A spry spaghetti western with a heap of unexpected laughs, Man of the East turns the genre upside the head and has a ball with it.
Three randy outlaws teach the son of a fallen comrade the ways of the world and how to be a real man.
After spending a season apart after their leader is killed, three compadres – Bull (Gregory Walcott), Monkey (Dominic Barto), and Holy Joe (Harry Carey Jr.) – reunite and begin their robbing and pillaging as usual, only this time they try robbing a dandy man of the east, who happens to be the son of their fallen comrade. The dandy is a handsome, educated young man named Thomas (Terence Hill), who has a way with the ladies, but doesn’t have a clue on how to defend himself or to even properly wield a gun, and so Bull, Monkey, and Holy Joe become his surrogate parents for a while at the behest of their late friend, whose last wish was for them to learn his son a thing or two. When they all end up in a little town all but owned and run by a corrupt landowner with a cadre of rough and rowdy henchmen, Thomas sets his eyes on the pretty daughter of the baron, which puts him in the sights of the baron and his men. After several losing encounters with the henchmen, Thomas spends a month getting all the fighting and shooting lessons he can stand (it’s a good thing he’s a great sport), and when his learnin’ is done, he’s more than a match for the baron’s henchmen, who won’t stand a chance against a highly educated and now very formidable fighter and shootist.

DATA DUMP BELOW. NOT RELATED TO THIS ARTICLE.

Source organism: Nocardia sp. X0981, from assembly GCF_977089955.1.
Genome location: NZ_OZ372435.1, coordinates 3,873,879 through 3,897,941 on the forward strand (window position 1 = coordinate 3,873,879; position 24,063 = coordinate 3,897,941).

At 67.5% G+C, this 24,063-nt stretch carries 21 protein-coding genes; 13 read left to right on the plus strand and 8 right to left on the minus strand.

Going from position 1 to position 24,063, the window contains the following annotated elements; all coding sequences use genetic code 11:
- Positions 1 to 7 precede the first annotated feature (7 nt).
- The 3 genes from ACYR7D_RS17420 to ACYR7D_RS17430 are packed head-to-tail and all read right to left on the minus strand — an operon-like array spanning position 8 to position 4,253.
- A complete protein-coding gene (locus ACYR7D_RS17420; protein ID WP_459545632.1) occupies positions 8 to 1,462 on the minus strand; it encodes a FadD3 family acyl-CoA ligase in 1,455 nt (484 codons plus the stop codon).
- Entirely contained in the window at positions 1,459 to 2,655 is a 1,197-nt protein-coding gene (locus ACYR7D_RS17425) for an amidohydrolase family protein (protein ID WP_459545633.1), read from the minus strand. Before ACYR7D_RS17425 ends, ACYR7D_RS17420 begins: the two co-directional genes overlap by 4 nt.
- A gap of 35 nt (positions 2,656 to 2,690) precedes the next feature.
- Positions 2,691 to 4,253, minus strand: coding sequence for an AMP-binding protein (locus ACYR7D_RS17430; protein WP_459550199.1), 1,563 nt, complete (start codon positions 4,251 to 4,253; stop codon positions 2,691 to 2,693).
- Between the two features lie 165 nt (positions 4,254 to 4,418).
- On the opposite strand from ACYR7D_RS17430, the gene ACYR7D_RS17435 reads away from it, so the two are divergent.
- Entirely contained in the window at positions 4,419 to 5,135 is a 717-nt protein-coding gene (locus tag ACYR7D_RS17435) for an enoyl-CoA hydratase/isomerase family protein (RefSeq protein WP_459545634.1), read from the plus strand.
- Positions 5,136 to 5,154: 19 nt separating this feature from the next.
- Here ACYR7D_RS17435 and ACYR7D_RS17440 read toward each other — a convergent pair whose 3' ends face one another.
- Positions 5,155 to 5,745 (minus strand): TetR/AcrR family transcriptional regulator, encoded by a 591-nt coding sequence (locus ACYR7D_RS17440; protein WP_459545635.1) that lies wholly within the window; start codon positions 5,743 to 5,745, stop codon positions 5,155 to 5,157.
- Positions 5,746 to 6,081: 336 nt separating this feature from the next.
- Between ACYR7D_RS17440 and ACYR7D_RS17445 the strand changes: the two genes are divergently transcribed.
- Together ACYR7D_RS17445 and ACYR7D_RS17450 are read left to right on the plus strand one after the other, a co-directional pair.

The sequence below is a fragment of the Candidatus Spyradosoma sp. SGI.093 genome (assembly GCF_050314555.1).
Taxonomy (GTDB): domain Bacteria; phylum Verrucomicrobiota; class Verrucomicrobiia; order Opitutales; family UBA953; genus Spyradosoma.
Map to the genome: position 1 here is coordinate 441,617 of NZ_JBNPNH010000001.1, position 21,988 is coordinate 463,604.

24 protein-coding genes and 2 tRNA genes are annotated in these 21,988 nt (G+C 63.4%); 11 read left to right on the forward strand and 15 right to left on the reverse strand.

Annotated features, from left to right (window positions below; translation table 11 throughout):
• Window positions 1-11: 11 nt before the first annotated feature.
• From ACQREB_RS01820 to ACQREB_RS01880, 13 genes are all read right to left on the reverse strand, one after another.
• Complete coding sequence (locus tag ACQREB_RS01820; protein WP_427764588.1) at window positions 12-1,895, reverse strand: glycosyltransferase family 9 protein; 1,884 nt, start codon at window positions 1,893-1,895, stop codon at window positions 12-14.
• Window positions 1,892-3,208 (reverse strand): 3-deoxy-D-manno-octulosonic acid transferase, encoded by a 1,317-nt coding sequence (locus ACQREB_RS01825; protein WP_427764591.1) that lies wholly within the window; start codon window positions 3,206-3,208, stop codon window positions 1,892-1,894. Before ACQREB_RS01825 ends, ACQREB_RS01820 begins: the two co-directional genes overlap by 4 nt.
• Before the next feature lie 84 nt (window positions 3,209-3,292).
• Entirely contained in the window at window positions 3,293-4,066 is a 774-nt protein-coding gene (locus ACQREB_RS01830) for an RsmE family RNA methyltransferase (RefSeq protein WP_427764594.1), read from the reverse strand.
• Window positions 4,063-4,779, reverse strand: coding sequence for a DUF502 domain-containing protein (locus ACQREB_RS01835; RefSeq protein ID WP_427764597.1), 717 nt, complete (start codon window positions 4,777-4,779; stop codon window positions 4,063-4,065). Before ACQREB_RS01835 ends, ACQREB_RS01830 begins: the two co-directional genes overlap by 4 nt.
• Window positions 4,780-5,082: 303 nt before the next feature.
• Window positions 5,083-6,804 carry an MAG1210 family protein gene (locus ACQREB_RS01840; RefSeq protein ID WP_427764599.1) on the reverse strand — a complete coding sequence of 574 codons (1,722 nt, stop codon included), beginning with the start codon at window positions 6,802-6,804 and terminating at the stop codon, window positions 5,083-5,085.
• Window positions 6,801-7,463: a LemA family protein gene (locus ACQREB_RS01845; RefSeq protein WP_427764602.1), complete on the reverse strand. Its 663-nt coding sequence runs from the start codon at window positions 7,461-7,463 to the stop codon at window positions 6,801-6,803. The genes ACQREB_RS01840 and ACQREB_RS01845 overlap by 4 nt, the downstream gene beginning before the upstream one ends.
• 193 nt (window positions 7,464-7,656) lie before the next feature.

A spry spaghetti western with a heap of unexpected laughs, Man of the East turns the genre upside the head and has a ball with it. With some great comedic moments and a pretty hilarious script by Enzo Barboni (who also directed under the pseudonym “E.B. Clucher”), the movie’s best moments belong to Walcott, Barto, and Carey Jr., but Hill is also a hoot as the happy-go-lucky dapper dandy. Light on action, but every bit a spaghetti western as any other, the movie doesn’t concern itself with shootouts and gun downs, but instead builds its fun story around a plot that manages to engage, while also challenging itself within its genre. It’s overlong at 125 minutes, but it’s worth it.
Kino Lorber’s new Blu-ray release of Man of the East comes to high definition for the first time, and for fans of the genre, it’s a must-own. It comes with a new audio commentary by filmmaker Alex Cox (Repo Man, Walker), who’s a big fan of spaghetti westerns. The trailer is also included.